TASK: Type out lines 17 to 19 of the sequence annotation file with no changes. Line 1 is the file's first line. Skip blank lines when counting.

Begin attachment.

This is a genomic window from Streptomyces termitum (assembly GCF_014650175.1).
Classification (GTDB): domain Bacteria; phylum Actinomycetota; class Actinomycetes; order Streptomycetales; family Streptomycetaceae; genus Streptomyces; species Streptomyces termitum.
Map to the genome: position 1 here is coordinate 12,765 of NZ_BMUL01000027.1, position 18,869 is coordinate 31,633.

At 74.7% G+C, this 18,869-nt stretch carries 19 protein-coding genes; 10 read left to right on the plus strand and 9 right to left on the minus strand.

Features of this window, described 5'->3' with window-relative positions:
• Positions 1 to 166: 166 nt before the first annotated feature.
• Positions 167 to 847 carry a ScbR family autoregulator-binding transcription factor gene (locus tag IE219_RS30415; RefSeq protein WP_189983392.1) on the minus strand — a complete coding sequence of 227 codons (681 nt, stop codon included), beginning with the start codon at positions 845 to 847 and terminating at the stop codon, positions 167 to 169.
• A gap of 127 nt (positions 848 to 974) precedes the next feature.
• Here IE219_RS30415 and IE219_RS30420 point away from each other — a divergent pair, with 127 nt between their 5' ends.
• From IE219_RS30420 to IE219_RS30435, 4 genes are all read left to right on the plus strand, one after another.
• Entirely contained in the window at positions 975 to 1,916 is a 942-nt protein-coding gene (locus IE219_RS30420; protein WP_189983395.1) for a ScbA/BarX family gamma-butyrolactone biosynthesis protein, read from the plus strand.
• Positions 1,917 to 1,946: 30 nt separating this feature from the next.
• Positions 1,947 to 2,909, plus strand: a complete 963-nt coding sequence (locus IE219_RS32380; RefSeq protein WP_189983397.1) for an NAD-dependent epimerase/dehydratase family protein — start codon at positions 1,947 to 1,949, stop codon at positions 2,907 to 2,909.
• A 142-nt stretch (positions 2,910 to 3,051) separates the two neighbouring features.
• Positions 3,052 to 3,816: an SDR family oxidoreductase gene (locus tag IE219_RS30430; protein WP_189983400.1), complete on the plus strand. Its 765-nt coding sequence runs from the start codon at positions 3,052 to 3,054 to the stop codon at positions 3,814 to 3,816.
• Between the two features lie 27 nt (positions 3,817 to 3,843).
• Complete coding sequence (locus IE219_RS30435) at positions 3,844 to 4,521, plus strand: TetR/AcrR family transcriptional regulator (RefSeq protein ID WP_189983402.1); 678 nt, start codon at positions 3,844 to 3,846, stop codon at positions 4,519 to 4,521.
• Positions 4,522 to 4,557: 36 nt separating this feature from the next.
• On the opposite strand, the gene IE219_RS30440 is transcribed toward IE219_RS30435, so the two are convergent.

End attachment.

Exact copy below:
• Complete coding sequence (locus IE219_RS30435) at positions 3,844 to 4,521, plus strand: TetR/AcrR family transcriptional regulator (RefSeq protein ID WP_189983402.1); 678 nt, start codon at positions 3,844 to 3,846, stop codon at positions 4,519 to 4,521.
• Positions 4,522 to 4,557: 36 nt separating this feature from the next.
• On the opposite strand, the gene IE219_RS30440 is transcribed toward IE219_RS30435, so the two are convergent.